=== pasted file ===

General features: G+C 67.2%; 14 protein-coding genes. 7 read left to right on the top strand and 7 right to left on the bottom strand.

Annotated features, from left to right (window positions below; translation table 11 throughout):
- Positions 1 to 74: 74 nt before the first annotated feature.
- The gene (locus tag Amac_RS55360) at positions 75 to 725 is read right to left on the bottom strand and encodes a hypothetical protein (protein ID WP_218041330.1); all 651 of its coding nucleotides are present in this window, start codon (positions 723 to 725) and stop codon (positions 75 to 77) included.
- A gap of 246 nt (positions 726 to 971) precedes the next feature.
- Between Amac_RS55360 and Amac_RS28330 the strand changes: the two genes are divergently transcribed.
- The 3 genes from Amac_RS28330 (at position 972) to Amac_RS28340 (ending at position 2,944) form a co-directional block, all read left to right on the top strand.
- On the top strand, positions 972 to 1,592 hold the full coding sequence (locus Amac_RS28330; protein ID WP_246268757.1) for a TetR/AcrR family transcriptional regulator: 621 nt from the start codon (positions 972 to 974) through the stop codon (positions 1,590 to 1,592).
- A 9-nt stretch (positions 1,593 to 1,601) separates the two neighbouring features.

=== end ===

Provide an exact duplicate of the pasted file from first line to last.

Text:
General features: G+C 67.2%; 14 protein-coding genes. 7 read left to right on the top strand and 7 right to left on the bottom strand.

Annotated features, from left to right (window positions below; translation table 11 throughout):
- Positions 1 to 74: 74 nt before the first annotated feature.
- The gene (locus tag Amac_RS55360) at positions 75 to 725 is read right to left on the bottom strand and encodes a hypothetical protein (protein ID WP_218041330.1); all 651 of its coding nucleotides are present in this window, start codon (positions 723 to 725) and stop codon (positions 75 to 77) included.
- A gap of 246 nt (positions 726 to 971) precedes the next feature.
- Between Amac_RS55360 and Amac_RS28330 the strand changes: the two genes are divergently transcribed.
- The 3 genes from Amac_RS28330 (at position 972) to Amac_RS28340 (ending at position 2,944) form a co-directional block, all read left to right on the top strand.
- On the top strand, positions 972 to 1,592 hold the full coding sequence (locus Amac_RS28330; protein ID WP_246268757.1) for a TetR/AcrR family transcriptional regulator: 621 nt from the start codon (positions 972 to 974) through the stop codon (positions 1,590 to 1,592).
- A 9-nt stretch (positions 1,593 to 1,601) separates the two neighbouring features.